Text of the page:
The tiny Citroën Ami has spawned a diverse selection of offshoots since it made its debut in 2020. The latest addition to the list is the Opel Rocks e-Xtreme, which was created by an industrial design student named Lukas Wenzhöfer as part of a contest organized by the brand.
Built by Opel using Wenzhöfer’s 3D model as a starting point, the Rocks e-Xtreme seemingly keeps the regular-production model’s body but the similarities largely end there. Wenzhöfer added massive wheel arch flares that wouldn’t look out of place on an Arctic-bound pickup, alloy wheels that stick out even further than the flares, and an external roll cage with auxiliary lights. The finishing touch is out back, where the Rocks e-Xtreme gets a massive carbon fiber rear wing that was previously fitted to an Opel Vectra GTS V8 race car built in the 2000s.
While the German company evidently had a spare Vectra spoiler laying around, it didn’t have a spare Vectra V8 engine. It doesn’t sound like the Rocks e-Xtreme’s specifications sheet looks any different than the standard vehicle’s, meaning power comes from an electric motor that draws electricity from a 5.5-kilowatt-hour lithium-ion battery pack to zap the front wheels with 8 horsepower. It has a 0-60 time of never, its top speed checks in at around 28 mph, and it offers a maximum driving range of about 43 miles, which is fine considering the Rocks isn’t really a car. It’s considered a quadricycle in most European countries, so it’s not allowed to go on the highway.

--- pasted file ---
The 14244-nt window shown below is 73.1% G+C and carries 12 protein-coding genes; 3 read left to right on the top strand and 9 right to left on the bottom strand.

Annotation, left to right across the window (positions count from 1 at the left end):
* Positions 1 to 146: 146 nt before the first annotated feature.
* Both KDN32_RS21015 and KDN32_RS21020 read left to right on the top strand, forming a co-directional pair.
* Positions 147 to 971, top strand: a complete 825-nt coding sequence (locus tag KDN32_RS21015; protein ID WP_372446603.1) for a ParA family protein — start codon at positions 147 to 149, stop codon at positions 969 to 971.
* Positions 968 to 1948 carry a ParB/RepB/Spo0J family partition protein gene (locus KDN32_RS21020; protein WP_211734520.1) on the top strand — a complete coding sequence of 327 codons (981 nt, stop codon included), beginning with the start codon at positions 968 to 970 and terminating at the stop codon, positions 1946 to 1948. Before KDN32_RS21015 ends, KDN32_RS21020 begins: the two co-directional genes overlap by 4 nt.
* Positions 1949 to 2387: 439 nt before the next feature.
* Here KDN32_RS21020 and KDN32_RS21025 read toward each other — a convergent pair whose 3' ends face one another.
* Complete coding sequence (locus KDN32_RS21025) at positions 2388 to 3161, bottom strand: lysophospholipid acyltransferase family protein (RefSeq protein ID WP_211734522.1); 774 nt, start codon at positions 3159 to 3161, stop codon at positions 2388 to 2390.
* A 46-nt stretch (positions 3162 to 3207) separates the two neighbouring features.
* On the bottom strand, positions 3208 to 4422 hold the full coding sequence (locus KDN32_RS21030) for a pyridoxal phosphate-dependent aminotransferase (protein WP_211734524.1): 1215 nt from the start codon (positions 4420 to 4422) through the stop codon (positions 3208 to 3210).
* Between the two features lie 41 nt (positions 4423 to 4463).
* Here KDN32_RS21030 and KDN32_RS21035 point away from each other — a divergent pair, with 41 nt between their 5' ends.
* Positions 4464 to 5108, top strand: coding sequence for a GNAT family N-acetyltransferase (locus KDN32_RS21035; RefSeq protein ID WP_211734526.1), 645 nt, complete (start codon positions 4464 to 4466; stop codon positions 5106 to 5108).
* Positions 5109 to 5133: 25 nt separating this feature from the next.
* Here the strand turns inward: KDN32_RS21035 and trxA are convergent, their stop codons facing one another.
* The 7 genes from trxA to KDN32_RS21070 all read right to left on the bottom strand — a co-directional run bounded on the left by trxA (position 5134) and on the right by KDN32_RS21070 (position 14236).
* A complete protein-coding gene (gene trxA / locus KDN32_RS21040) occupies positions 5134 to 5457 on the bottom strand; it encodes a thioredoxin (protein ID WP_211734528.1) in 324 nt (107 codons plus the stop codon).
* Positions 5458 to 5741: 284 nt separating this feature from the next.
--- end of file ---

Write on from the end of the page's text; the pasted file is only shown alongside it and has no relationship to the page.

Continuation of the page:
Don’t expect to see the Opel Rocks e-Xtreme zig-zagging across a historic city center the next time you travel to Europe. Opel stresses that it built the model as a one-off, and nothing suggests the concept will reach production. However, some slightly tamer Ami variants have been let loose in the wild, including a limited-edition beach-friendly model called My Ami Buggy and Fiat’s doorless, heritage-inspired Topolino.